The rise in suicide numbers among seniors shows that not enough is being done to help them (Number of suicides among seniors hits record high; July 30).
Let's take the example of a senior in his 70s or 80s who is poor and has advanced cancer.
The high cost of treatment, the physical pain and the fact that he may not want to burden anyone may lead him to think that the easiest way out for him would be to end his life.
Society can offer more options, such as euthanasia, for such people.
Although many healthy critics would choose the moral high ground and reject such an option as ethically reprehensible, we should not lose sight of the fact that the alternative may be a grisly death, as reflected in the increased suicide figure.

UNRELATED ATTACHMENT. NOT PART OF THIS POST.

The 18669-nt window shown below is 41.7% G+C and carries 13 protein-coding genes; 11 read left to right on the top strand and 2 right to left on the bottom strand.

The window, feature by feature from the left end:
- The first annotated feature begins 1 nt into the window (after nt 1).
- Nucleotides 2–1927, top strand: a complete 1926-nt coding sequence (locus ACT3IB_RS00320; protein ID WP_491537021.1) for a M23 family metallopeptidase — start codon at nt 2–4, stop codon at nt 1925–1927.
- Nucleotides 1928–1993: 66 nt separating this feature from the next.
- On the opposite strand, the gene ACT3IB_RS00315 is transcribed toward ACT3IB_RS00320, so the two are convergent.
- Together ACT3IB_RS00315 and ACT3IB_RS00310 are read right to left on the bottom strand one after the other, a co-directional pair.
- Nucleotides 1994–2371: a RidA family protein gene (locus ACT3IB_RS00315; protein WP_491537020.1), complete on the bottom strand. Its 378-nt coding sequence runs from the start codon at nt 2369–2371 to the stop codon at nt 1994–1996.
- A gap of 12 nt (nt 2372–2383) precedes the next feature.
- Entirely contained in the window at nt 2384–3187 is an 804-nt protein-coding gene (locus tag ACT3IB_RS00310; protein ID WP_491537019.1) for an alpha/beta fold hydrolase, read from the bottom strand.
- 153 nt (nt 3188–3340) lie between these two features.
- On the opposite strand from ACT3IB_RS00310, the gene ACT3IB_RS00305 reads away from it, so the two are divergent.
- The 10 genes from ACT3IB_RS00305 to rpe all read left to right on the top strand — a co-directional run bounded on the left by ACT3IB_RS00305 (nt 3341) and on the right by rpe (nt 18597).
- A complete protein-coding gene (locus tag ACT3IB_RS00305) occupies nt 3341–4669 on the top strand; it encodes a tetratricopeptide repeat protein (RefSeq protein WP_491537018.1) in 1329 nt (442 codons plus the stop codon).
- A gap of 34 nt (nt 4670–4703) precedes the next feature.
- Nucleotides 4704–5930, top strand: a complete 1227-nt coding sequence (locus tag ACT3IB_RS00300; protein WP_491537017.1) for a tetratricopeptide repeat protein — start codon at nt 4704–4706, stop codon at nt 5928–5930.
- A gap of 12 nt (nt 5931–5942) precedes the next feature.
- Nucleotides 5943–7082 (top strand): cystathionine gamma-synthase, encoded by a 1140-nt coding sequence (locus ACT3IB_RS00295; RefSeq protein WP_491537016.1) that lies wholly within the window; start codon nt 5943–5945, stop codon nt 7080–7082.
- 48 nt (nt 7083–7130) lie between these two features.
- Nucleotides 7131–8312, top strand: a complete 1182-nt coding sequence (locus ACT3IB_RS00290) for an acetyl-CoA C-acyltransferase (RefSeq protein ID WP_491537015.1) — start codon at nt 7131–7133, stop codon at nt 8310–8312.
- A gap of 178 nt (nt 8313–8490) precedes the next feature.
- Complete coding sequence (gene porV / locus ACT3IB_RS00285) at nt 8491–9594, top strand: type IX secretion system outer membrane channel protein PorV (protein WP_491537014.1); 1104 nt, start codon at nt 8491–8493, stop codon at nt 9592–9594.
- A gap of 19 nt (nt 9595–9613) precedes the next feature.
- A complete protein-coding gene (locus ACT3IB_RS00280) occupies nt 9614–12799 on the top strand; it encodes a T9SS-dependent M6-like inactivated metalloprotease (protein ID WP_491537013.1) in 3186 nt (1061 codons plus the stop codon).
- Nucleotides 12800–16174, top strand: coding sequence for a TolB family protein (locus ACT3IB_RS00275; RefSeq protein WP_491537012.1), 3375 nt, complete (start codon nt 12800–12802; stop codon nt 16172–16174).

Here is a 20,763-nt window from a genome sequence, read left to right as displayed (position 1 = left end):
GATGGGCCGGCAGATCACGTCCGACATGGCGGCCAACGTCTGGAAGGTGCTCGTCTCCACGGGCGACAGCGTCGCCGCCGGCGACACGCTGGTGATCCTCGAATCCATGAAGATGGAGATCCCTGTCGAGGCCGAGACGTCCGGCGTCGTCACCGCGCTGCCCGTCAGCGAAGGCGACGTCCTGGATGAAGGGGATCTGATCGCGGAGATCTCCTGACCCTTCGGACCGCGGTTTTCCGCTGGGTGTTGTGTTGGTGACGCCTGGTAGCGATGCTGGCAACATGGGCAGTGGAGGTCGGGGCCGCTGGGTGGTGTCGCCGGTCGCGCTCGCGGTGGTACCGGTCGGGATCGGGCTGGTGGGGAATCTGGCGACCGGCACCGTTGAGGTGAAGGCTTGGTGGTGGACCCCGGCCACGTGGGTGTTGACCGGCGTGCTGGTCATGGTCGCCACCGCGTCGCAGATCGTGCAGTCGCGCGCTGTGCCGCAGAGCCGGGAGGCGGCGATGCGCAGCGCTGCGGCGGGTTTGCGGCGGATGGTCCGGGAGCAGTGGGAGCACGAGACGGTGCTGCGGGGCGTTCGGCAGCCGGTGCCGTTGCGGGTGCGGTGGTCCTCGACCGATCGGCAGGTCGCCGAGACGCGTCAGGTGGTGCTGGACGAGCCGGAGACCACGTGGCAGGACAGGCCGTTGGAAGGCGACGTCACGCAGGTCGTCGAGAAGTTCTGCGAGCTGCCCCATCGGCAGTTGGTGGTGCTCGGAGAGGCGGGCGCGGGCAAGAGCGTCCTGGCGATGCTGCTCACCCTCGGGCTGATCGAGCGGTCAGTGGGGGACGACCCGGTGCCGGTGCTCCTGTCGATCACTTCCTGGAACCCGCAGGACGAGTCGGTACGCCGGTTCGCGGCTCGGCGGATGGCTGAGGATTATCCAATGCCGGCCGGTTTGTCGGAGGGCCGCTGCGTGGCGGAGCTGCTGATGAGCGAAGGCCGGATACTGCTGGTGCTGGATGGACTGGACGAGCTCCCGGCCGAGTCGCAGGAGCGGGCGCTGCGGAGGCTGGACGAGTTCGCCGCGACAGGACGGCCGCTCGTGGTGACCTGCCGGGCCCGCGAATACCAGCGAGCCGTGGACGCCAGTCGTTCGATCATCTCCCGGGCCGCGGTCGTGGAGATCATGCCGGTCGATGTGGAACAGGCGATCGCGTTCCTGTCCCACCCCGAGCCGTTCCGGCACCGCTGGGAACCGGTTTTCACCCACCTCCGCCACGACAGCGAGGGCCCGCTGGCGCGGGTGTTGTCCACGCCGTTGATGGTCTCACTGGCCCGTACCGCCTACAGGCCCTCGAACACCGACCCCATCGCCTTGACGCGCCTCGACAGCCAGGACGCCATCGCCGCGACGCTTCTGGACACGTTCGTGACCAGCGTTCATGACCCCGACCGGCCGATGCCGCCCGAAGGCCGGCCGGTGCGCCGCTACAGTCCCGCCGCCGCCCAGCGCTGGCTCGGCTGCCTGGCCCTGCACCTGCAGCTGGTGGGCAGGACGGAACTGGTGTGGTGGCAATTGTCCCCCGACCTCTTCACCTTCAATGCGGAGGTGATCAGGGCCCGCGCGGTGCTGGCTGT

It is ironic that suffering animals here have the option of a quick and peaceful end, but not humans. We should revisit euthanasia as an option to end suffering humanely.
Seah Yam Meng